ASU wrongfully expelled a student who was accused of sexual misconduct, a unanimous three judge panel ruled earlier this week, citing a lack of evidence used by the University in the expulsion.
The case dates back to April 2016, when the former student, listed in court documents as John Doe, said that the woman participated in consensual sex with him and another man, and that the woman eventually stopped the encounter.
The woman reported the incident to the Tempe Police Department the next day, claiming she was unable to consent because she was impaired.
Five months after the incident the woman filed a report with the ASU Police Department, and the Dean of Students Office accused Doe of violating the ASU Student Code of Conduct regarding sexual misconduct and providing alcohol to someone underage.
Following an investigation by the University, Doe was expelled.
Doe appealed the decision to the University Hearing Board, and in May 2017 the board determined that Doe should be expelled for sexual violence. The Maricopa County Superior Court ruled the expulsion was justified but said Doe would be able to take courses online in spring 2018.
The appellate court ruled on Dec. 24 that there was not substantial evidence to determine whether Doe violated § F(23) of the ABOR Student Code of Conduct, prohibiting sexual misconduct.
According to the court's decision, "ASU failed to prove (the Complainant) lacked the capacity to make an informed choice to engage in sex with Respondent on the night in question."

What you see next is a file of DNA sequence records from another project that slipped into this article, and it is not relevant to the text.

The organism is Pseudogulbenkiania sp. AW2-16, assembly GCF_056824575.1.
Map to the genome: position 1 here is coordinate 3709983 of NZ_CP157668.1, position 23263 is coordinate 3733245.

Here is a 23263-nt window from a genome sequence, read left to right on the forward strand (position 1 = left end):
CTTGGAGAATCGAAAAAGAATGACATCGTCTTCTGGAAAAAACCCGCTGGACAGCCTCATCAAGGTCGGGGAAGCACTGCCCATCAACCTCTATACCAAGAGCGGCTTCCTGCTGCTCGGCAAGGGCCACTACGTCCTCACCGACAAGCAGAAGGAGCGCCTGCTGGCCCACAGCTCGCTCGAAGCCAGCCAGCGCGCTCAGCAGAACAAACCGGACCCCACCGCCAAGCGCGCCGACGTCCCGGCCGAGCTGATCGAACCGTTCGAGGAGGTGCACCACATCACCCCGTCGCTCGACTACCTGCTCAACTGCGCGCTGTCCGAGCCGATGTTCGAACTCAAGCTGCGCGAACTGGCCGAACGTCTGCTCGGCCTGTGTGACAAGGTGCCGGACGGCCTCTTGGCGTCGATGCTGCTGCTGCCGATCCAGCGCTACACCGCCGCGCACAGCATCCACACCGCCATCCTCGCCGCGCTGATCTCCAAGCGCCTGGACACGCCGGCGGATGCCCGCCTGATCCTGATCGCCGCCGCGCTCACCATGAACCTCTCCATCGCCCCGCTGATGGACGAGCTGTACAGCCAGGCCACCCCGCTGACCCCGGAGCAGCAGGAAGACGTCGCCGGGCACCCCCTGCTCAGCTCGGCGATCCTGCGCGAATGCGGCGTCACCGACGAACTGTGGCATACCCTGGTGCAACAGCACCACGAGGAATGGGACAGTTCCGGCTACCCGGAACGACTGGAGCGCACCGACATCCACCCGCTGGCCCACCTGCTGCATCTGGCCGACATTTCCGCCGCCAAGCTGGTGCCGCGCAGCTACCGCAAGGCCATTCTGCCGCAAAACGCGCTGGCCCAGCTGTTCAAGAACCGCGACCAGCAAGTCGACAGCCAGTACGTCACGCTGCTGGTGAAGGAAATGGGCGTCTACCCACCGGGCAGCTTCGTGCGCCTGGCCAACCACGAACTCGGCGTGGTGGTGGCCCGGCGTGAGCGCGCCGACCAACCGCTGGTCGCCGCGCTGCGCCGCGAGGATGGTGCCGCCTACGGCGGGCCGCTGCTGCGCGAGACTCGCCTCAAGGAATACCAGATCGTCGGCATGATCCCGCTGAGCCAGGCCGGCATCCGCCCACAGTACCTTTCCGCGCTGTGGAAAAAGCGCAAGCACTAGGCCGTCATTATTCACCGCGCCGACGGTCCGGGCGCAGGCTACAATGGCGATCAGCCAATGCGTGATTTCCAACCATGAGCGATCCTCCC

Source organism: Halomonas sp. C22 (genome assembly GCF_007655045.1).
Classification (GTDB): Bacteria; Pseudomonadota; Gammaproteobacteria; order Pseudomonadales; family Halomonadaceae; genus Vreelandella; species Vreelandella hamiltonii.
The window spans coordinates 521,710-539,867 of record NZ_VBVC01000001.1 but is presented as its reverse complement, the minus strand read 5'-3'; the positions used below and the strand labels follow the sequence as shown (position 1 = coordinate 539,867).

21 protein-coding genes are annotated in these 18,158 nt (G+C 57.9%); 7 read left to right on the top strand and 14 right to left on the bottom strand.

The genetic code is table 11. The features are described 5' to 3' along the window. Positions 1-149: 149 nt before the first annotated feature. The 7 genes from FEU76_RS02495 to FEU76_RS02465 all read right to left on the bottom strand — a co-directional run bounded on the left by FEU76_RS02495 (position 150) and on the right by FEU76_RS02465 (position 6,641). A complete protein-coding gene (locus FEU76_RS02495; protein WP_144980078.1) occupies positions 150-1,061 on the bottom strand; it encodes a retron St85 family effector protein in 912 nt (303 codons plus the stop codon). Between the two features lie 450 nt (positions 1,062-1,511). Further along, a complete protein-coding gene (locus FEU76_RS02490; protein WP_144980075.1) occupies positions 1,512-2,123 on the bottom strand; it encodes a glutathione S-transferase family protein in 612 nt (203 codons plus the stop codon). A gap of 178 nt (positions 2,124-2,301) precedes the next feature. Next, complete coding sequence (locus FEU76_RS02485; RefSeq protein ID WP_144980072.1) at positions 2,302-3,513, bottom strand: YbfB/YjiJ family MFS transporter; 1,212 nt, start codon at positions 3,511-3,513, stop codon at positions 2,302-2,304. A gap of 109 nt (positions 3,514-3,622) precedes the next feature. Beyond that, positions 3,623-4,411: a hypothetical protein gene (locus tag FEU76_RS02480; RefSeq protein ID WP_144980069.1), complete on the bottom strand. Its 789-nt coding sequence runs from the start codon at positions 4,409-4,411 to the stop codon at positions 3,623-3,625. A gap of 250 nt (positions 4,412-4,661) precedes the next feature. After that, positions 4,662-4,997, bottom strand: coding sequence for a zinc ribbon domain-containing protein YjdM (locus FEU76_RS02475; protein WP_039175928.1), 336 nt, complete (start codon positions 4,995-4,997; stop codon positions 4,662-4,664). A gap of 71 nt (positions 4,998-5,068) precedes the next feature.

The court has returned the case to ASU to "redetermine the appropriate sanction," with the only violation being providing alcohol to an underaged person.
Robert Carey, lead counsel on the cases, said the ruling was satisfactory but there is still more work to be done.
"I don’t know what the impact of this case will be until we see what ASU does. I’ve never seen anything like how they treated this kid," Carey said.
This case is another in a trend of male students filing lawsuits following sexual misconduct investigations by universities. In these types of cases, the students allege that the investigations are biased against men, and therefore violate their protections under Title IX.
These type of lawsuits came after the Obama administration in 2011 pushed for universities to take sexual violence on campus more serious and further investigate claims made, or risk the loss of federal funding.
Carey said ASU's investigation process shows a deeper issue of how the University treats those who have been accused, but not proven guilty, of misconduct.
Carey said he is taking other legal measures, including a breach of contract case in state court, against ASU.
"The University has to take a hard look at this," he said. "What I expect to see when we look further into this is a sad story."
A spokesperson for the University said in a statement that ASU is "in the process of evaluating what steps may be taken next," and "at this time, the University has no further comment regarding this pending litigation."